On a corner lot in New Haven’s West River neighborhood sits a 1,000-square-foot house, recently completed by first-year students at the Yale School of Architecture.

The house, located on 193 Winthrop Ave., was constructed as part of the Jim Vlock Building Project — a required annual program for first-year graduate students in which participants design and construct a home in New Haven. First introduced in 1967, the project gives architecture students the chance to see a job through from conceptualization to realization. From 1989 onwards, the focus of the project has shifted to serve economically challenged neighborhoods in the Elm City.

“The Vlock program has for decades distinguished [the School of Architecture] from its peers,” Michael Morand, Deputy Chief Communications Officer for the Yale Office of Public Affairs and Communication, said. “Yalies in architecture are more than students — they become citizens and neighbors.”

This year, the students had to design the home on a corner lot — a particularly challenging task since such buildings can only be accessed from one side.

According to project manager Alexander Kruhly GRD ’17, each student in the class designs a prototype for the house in the spring. Halfway through the semester, the first-year class is split into teams to combine and refine their designs. The faculty then chooses a winning scheme from the designs. Finally, the class works as a single group to fine-tune the winning design before beginning construction in June, Kruhly said. Fourteen students see the construction work to completion as interns at the school from July until August.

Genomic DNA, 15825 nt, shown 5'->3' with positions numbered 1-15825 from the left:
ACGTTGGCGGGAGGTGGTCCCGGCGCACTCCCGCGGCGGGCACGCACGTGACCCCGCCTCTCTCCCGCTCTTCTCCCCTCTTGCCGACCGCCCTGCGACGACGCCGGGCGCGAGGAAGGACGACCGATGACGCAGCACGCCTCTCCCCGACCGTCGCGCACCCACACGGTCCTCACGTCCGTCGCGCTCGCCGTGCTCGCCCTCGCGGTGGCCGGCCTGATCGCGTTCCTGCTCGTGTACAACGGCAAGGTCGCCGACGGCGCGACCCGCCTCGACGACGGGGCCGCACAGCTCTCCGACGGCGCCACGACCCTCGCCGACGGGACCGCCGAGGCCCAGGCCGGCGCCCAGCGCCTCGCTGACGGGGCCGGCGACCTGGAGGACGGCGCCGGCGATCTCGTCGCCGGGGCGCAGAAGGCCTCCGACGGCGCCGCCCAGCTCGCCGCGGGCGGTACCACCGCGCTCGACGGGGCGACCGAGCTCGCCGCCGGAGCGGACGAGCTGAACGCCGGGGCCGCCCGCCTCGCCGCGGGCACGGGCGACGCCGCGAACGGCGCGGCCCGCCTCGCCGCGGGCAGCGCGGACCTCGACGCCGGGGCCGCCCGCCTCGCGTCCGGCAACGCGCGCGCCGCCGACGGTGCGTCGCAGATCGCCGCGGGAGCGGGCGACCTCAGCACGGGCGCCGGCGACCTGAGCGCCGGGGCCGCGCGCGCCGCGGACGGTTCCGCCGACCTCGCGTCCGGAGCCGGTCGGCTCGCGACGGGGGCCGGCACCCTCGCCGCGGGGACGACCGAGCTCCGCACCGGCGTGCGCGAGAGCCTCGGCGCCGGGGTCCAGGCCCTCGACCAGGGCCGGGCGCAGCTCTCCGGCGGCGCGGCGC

“As students, we gain an entirely new understanding of architecture through active involvement in the construction process,” Kruhly said.

The school has partnered with NeighborWorks New Horizons of New Haven — an organization committed to offering affordable housing to city residents — and private equity firm HTP Ventures LLC, which specializes in mass-producing affordable housing. This is the second year of both these partnerships. Last year, students built the house at 179 Scranton St., just 300 feet from the new building.

The building project will likely maintain its focus on low-income areas of New Haven, said project manager Tess McNamara GRD ’17.

“The building project is one of the most notable and established projects of its kind,” Kruhly said. “The project is an integral component of [the school’s] curriculum and serves as an influential draw to the school for many prospective students.”

Kruhly said few other architecture schools allow students to work on a project as large as the Jim Vlock Building Project.

The house’s Monday grand opening is a free event, open to the public.